White primer was applied prior to the first sanding and I used 150 grit to cut away any excess epoxy resin left from the fiber-glassing. A second round of primer was added and I used 220 grit to start and finished with 400 grit. In the instructions they have you glue paper "panels" over the inside length of each fin prior to assembly, but you risk tearing up the panels with sandpaper during the priming stage. For this reason, I added my scale paper overlays after all sanding was complete and prior to the last coat of primer. Chamfering the edges of each overlay made them lay down smooth. This was also a good time to add scale rivets. The recommended method of using pinheads just didn't cut it for me, especially when there are 144 rivets on the finished rocket! You can buy stick-on rivets from a R/C helicopter dealer on the net, but they only sell them in large quantities and are a bit pricey. I opted to use a very simple and cheap method derived from experiences in R/C aircraft. I filled a syringe that had the needle ground flat on the tip with a white canopy glue found at many hobby shops called RC-56 and "dropped" a small ball of glue at each location for a rivet. The glue ball flattened somewhat when it hit the surface and made a perfect rivet. If a mistake was made, I just wiped it off with my finger and tried again. With this method, scale rivets were finished in less than an hour, including drying time, and the cost was minimal. Note that Elmers White glue could also be used, but I like RC-56 because it is waterproof when dry and it's consistency doesn't require any dilution.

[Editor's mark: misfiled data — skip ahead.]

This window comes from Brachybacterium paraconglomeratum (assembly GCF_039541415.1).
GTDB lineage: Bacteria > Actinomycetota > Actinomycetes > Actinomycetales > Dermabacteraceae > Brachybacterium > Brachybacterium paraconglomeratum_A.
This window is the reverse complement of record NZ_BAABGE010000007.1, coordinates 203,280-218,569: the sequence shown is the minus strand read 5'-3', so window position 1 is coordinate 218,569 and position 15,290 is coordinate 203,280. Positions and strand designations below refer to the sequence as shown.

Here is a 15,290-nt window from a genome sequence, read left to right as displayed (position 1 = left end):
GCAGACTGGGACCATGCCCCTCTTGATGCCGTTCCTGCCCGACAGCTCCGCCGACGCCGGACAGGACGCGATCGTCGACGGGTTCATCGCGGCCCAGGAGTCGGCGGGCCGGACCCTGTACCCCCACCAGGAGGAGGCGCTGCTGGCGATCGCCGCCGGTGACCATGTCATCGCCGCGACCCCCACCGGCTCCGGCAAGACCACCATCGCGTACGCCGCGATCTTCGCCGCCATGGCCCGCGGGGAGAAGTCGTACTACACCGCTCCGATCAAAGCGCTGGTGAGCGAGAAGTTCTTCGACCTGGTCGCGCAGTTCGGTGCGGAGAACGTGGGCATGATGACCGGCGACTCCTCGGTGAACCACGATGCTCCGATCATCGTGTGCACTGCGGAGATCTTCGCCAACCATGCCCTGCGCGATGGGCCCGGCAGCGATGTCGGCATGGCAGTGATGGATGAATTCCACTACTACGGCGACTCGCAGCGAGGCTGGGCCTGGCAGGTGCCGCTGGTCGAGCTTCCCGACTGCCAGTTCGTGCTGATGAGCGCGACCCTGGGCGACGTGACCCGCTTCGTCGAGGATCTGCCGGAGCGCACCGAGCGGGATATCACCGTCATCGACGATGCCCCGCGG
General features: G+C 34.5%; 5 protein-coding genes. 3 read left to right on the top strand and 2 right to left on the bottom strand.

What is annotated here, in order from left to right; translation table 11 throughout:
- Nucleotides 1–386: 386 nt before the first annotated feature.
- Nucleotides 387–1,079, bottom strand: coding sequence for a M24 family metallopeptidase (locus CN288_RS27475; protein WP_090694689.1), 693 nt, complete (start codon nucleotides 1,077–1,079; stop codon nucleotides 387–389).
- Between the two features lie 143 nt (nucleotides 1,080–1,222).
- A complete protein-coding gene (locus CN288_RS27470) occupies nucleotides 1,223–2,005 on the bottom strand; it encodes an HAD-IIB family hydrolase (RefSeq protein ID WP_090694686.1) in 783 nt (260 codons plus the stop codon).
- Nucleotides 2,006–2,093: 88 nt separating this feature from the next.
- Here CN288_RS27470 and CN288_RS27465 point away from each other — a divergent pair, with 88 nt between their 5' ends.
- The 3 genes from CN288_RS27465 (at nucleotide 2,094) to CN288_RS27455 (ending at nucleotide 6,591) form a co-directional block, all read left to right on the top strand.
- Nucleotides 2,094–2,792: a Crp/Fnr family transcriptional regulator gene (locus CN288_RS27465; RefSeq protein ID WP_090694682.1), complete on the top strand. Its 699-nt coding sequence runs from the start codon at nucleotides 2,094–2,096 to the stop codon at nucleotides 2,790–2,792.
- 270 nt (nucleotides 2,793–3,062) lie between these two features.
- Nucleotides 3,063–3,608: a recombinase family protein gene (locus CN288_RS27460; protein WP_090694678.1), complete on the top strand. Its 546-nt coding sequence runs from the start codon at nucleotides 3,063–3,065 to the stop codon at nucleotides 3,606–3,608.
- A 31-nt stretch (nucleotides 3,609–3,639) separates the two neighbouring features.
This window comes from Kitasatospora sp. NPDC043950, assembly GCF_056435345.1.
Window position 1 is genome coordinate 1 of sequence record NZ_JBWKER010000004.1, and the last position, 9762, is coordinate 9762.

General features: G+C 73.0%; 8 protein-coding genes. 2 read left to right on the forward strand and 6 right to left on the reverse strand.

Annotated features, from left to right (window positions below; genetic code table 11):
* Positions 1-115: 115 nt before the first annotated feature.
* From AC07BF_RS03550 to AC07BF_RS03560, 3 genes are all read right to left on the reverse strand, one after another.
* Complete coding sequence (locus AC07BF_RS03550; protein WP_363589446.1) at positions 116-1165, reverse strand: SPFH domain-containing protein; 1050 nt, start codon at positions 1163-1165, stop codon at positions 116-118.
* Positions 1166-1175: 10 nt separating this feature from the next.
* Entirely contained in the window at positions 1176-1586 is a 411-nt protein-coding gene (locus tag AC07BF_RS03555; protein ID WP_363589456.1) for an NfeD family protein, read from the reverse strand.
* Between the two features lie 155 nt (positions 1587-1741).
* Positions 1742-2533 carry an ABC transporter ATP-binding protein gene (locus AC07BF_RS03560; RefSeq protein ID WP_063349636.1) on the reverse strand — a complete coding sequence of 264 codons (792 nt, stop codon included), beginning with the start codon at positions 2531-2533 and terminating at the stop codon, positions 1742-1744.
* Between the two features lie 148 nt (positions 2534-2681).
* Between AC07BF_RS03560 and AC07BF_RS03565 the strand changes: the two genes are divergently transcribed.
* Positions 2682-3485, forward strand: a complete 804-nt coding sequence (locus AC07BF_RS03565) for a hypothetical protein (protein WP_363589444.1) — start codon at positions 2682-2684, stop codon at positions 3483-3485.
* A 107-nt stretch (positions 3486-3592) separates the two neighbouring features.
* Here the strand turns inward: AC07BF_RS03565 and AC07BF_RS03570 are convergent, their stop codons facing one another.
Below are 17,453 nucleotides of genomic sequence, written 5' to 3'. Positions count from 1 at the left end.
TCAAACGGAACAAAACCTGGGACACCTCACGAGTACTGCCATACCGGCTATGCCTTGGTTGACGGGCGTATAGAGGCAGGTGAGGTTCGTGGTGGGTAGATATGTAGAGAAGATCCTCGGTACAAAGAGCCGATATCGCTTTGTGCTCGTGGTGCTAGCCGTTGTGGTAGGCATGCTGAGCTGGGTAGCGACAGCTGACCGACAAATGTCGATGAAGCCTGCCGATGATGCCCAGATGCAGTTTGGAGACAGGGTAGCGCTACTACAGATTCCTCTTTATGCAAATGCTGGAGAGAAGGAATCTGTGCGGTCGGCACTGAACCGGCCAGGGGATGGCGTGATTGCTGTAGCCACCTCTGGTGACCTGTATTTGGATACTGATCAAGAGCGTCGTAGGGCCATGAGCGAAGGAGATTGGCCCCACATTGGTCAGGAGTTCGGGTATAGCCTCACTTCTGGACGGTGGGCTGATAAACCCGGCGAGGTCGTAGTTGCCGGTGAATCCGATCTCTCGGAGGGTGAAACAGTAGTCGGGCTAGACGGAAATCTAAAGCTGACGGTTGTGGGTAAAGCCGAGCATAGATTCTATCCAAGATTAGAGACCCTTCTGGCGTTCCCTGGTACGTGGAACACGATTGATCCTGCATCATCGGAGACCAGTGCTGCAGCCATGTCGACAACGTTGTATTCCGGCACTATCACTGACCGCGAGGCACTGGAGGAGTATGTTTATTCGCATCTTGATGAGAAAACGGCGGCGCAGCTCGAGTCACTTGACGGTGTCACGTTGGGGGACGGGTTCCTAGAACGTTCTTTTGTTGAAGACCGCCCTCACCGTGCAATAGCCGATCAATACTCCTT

The paint scheme in the instructions shows a very basic color scheme for a single standard model, but if you want it to look like the missile on the LP website, you're pretty much on your own. Mine was painted in the same colors as the website model, which is actually the paint scheme for the upper stage of the RIM-67 rocket. I used Rustoleum flat white for the body and Testors military federal standard paints for the light gray nose cone and dark gray fins. I just wish there were more pictures available that showed labels and letters.
All in all, the instructions are pretty good for painting a single stage rocket. One of the last steps performed is the installation of the shock cord and parachute. The recommended method of attaching the shock cord is to use a supplied Estes type tri-folded paper glued to the side of the body tube. This is not satisfactory for a model of this size. One of my best friends and long time rocket modeler, Ken, recommended I take 2 sets of 70 lb test Kevlarline and loop, tie and CyA them around the motor mount. I followed his advice, then drilled a small hole through the mount plate right up against the motor tube. The Kevlarline was threaded through the hole and extended six inches out the top of the body tube, where I tied it to the shock cord. This is a much stronger and safer way of mounting the cord and will help prevent those nasty "zippers" that can occur when too much stress is put on wall mounted lines during ejection. Finish: 3 ½ of 5